Before MEB was built in 1947, MEL was actually called the Mechanical Engineering Building. It was built in 1905 at a cost of $25,000. Since then it has had several additions and expansions, including the massive renovation in 2002.
By 1930, the northern half of MEL contained the Power House and the Concrete Preparation Lab. The southern half had the Highway Lab and the Ceramics Lab.
According to the UIHistories project, there were east-west train rails that ran through the engineering quad. After the Highway Lab was added to MEL, a side-set of rails was laid to connect MEL to the main line so that trains could carry materials directly to the labs.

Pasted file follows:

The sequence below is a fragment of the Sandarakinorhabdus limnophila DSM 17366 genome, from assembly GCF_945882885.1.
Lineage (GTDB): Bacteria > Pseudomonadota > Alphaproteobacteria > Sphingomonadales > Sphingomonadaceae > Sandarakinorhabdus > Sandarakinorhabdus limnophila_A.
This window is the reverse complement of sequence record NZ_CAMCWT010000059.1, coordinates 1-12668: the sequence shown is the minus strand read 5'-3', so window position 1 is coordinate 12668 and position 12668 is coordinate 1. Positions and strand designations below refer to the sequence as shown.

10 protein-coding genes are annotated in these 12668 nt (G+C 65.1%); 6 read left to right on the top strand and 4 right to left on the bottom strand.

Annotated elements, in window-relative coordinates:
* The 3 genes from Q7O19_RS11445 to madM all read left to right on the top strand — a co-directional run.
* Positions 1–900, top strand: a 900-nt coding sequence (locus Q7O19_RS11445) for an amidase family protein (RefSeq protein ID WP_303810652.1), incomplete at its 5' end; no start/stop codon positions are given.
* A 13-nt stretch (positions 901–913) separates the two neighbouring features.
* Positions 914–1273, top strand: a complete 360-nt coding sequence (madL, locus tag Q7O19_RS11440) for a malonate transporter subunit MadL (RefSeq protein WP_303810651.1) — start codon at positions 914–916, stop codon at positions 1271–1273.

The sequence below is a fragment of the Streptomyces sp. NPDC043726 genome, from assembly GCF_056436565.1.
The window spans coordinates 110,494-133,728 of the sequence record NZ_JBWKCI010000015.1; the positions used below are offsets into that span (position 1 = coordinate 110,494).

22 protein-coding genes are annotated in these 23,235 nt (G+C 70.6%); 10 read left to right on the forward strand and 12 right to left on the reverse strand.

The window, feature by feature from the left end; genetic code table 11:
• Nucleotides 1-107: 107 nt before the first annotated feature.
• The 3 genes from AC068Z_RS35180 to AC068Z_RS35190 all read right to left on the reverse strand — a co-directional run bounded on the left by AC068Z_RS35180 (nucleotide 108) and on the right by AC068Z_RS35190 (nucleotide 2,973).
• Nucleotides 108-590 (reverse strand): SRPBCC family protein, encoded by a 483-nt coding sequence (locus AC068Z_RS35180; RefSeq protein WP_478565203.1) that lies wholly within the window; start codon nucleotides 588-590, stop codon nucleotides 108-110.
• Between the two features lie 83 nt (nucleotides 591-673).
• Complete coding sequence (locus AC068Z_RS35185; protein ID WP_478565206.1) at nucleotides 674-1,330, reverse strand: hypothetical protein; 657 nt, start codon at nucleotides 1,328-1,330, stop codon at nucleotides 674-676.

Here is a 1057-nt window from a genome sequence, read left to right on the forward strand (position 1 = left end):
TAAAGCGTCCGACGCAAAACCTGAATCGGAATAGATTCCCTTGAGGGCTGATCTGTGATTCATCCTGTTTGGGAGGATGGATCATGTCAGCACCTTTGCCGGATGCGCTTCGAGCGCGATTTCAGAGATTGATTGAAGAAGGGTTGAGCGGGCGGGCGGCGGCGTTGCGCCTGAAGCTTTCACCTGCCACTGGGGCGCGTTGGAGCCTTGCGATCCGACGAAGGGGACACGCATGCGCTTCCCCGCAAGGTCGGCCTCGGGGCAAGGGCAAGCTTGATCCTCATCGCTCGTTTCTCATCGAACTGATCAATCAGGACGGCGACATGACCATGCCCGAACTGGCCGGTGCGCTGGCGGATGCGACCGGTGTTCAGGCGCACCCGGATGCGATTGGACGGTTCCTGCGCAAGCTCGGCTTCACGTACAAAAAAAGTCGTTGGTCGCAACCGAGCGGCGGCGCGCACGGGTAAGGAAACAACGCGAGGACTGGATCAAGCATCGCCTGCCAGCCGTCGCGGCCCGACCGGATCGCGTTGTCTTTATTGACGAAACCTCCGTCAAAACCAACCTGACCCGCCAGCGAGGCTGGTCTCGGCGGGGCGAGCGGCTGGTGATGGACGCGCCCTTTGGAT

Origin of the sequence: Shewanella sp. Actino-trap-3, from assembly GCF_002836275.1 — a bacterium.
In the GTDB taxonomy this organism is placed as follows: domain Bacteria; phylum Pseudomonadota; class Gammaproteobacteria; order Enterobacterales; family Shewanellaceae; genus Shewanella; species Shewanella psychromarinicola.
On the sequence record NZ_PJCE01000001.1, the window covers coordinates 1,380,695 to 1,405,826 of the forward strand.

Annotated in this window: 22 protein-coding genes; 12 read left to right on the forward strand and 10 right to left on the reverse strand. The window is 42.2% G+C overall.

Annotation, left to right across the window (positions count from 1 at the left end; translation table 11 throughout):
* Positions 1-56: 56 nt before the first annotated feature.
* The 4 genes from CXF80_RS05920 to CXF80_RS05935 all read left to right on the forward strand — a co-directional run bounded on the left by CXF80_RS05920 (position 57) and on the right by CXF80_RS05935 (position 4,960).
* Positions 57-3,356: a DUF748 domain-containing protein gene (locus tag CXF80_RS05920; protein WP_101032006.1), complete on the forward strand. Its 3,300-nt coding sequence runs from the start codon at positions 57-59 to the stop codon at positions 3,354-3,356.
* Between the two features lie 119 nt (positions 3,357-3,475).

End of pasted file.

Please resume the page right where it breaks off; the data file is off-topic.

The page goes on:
Since its opening, MEL has seen the birth and fruition of countless innovations. Until 1960, MEL held a steam engine developed by a professor and students in 1871.
Allegedly, the idea for the ventilation system used in the Holland Tunnel (the highway tunnel beneath the Hudson River) was developed in MEL. The first of its kind, the system forces fresh air along the ceiling of the tunnel using blowers housed in ventilation buildings with a total of more than 600 horsepower.
And so I close with a reflection for those who have done research or worked on projects in MEL: you have participated in a legacy of Illinois engineering students that’s more than 100 years old.